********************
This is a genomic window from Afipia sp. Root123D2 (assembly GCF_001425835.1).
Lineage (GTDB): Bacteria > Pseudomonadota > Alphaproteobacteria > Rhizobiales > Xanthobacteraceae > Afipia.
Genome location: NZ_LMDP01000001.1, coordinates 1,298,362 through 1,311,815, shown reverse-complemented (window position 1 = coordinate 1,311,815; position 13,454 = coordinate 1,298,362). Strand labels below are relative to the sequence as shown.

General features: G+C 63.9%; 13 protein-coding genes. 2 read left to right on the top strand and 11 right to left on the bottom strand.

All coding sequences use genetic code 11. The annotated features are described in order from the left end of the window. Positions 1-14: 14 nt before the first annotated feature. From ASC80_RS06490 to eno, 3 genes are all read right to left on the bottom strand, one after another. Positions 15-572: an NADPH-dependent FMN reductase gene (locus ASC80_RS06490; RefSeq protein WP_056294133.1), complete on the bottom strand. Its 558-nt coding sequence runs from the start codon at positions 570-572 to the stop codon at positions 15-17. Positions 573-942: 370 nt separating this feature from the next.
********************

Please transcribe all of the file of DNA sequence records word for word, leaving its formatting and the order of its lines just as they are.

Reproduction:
This is a genomic window from Afipia sp. Root123D2 (assembly GCF_001425835.1).
Lineage (GTDB): Bacteria > Pseudomonadota > Alphaproteobacteria > Rhizobiales > Xanthobacteraceae > Afipia.
Genome location: NZ_LMDP01000001.1, coordinates 1,298,362 through 1,311,815, shown reverse-complemented (window position 1 = coordinate 1,311,815; position 13,454 = coordinate 1,298,362). Strand labels below are relative to the sequence as shown.

General features: G+C 63.9%; 13 protein-coding genes. 2 read left to right on the top strand and 11 right to left on the bottom strand.

All coding sequences use genetic code 11. The annotated features are described in order from the left end of the window. Positions 1-14: 14 nt before the first annotated feature. From ASC80_RS06490 to eno, 3 genes are all read right to left on the bottom strand, one after another. Positions 15-572: an NADPH-dependent FMN reductase gene (locus ASC80_RS06490; RefSeq protein WP_056294133.1), complete on the bottom strand. Its 558-nt coding sequence runs from the start codon at positions 570-572 to the stop codon at positions 15-17. Positions 573-942: 370 nt separating this feature from the next.